From desert thrills to beach escapes, Abu Dhabi has something to entice every traveller. Of course, there are ultra-modern hotels, sprawling shopping malls and theme parks, but look further afield and you will find UNESCO World Heritage Sites and cultural gems begging to be explored.
Sheikh Zayed Mosque
The masterplan of Sheikh Zayed, the first president of the UAE, who unified the seven Emirati cities into one nation. The mosque is a must-visit in Abu Dhabi. Accommodating 41,000 worshippers, it is the third largest mosque in the world. Its roofline is held up by over 1000 pillars, while its chandeliers contain Swarovski crystals and 24-carat gold. To give a sense of scale, over 100,00 tons of marble were used in construction. Non-Muslims are denied entry at prayer times, and dress codes do apply, although hooded abeyyas (for women) and kanduras (for men) are provided for free.
Along with Yas Waterworld and Yas Marina Circuit, Ferrari World is on Yas Island – around a 30-minute drive from the capital. As to be expected from a Ferrari-branded theme park, it boasts the world’s fastest rollercoaster – Formula Rossa, reaching a top speed of 250kmph in 4.9 seconds. There is also the Flying Aces ride, with the highest rollercoaster loop in the world, and the option to drive around Yas Island behind the wheel of a Ferrari California. With the Junior Grand Prix, younger guests can race each other in a scaled down F1 car.
Delight in 43 rides and slides at this waterpark, including the world’s first hydromagnetic-powered, six-person tornado slide – we don’t know what that means, but it’s around the same length as 20 double decker busses. There is a 550-metre coaster complete with on-board water and laser effects, as well as a flowboard area where waves reach as high as three metres.
Yas Marina Circuit
For three days each year, Yas Marina Circuit plays host to the Abu Dhabi Grand Prix in what is often the championship deciding race. Not visiting during the time of the race? Go one better and take to the circuit yourself. A range of track days are available, giving you the option of driving in an Aston Martin or a Formula Yas 3000 – the closest thing possible to a Formula 1® vehicle.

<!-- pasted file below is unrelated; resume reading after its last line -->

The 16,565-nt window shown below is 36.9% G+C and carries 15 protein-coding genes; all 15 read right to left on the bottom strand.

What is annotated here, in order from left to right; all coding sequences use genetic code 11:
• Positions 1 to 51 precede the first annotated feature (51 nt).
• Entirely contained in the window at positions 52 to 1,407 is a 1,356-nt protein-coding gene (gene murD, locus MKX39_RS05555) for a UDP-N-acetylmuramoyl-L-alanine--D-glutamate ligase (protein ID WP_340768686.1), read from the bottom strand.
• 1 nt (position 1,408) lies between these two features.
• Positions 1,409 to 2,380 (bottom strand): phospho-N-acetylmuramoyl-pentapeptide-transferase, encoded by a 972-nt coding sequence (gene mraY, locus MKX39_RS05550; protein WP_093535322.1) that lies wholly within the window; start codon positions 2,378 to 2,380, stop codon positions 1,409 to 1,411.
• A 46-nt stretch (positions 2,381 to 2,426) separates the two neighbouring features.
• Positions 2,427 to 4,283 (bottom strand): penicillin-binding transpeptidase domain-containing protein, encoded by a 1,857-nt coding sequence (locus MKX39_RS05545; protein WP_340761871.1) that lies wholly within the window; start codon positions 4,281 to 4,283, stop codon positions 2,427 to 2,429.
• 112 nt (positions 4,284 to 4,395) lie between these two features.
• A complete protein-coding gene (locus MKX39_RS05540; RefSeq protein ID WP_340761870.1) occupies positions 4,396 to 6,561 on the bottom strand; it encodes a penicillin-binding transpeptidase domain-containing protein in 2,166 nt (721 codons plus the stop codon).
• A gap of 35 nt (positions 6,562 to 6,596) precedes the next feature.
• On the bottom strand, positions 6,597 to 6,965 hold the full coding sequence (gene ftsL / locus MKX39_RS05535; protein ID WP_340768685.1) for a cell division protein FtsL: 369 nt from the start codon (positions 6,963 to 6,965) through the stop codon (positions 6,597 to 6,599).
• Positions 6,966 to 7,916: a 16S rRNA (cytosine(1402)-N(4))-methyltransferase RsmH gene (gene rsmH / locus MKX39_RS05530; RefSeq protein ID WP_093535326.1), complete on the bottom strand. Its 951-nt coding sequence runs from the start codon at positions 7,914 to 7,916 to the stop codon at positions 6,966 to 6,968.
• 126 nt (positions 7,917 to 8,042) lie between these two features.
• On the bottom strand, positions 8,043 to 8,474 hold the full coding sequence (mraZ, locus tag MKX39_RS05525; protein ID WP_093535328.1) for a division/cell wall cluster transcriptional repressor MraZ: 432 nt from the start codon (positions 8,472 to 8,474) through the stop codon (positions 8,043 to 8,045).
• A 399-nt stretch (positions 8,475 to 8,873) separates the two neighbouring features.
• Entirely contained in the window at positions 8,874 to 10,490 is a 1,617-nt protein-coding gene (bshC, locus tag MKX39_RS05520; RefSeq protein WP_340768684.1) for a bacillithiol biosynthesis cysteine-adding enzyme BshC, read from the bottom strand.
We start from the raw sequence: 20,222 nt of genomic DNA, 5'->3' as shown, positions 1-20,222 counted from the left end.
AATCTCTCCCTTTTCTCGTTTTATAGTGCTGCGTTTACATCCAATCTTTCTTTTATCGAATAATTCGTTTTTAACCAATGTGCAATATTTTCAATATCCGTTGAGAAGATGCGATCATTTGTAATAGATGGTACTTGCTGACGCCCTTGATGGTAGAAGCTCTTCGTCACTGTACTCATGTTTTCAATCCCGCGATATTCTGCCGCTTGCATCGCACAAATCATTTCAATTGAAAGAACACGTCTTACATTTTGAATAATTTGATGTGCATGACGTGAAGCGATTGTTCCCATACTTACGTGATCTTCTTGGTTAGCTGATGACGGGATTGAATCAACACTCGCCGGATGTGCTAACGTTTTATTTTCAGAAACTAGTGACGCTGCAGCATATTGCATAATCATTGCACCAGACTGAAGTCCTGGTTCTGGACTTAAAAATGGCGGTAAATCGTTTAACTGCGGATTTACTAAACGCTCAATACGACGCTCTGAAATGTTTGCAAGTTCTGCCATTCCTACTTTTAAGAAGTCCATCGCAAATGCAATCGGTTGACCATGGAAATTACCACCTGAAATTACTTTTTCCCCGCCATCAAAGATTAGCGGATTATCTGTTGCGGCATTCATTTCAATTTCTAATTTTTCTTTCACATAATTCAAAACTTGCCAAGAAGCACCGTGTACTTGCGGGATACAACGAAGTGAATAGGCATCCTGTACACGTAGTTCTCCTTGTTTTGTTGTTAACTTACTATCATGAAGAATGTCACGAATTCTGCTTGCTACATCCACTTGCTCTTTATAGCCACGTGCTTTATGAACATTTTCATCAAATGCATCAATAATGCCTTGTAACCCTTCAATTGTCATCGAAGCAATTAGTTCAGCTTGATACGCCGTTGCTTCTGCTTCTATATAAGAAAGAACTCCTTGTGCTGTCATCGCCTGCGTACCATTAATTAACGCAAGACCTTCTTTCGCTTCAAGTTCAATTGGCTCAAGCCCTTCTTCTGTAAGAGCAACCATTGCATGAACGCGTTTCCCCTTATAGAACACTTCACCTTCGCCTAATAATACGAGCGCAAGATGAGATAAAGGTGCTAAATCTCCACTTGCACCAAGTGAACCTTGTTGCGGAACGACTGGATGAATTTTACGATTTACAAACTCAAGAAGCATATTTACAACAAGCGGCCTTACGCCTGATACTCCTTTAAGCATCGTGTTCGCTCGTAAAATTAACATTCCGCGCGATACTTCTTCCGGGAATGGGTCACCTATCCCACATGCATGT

500 metres off the coast of Abu Dhabi, Saadiyat Island translates as “Island of Happiness”. With a golf course, a 400-metre public beach, three museums - including the Louvre Abu Dhabi - and two five-star resorts. Plus more in the pipeline, there is plenty to be happy about. The beach plays host to several hawksbill sea turtle nests each year. As such, access to the beach is via elevated boardwalks - preventing the nests from being disturbed.
The dunes between Abu Dhabi and Al Ain, or outside Liwa in Al Dhafra, act as your playground. The most popular activity is called dune bashing. What this involves, basically, is a driver taking you up and down the dunes at speed as you drift in every direction. A tip for this one, don’t eat too soon beforehand. If that sounds a little extreme, then there is quad biking, sandboarding and skiing.
Abu Dhabi Corniche
Four-mile-long promenade lined with shops, cafes, restaurants and the Corniche Beach. Awarded Blue Flag status, the beach is very family-friendly and even features floating fences in the sea to keep you within 40-metres of land. A great way to discover the Corniche is via bicycle, with some able to fit two or three passengers on the back.
An iconic landmark similar to that of the Burj Khalifa in Dubai. These seven star hotels set the standard for luxury in their respective emirates. Opened in 2005 at a cost of $3 billion, the palace covers one kilometre from wing to wing. Five tonnes of gold leaf were used in construction, and 1,002 chandeliers hang from its ceilings. With a stay here, you really do feel like a royal.
This is the former home of Abu Dhabi’s founding father, Sheikh Zayed. Although not actually in Abu Dhabi (it is around a 2-hour drive away), Al Ain is well worth the travel. Nicknamed the ‘Garden City’, it sure has a lot of green spaces for a desert. The Al Ain Oasis for example, is a UNESCO Site spread over nearly 3,000 acres, containing more than 147,000 date palms. There are numerous forts and museums to explore, as well as the white-water rafting, kayaking and surfing destination of Wadi Adventure.
Al Jahili Fort
Within Al Ain, the Al Jahili Fort was created in 1891 as a summer residence for Sheikh Zayed the First and to defend the city and its palm groves. Contrasting to the Al Ain and Abu Dhabi of today, this was one of the few permanent buildings around at that time. Today, it showcases the work of British adventurer Sir Wilfred Thesiger who crossed the Empty Desert in the 1940s.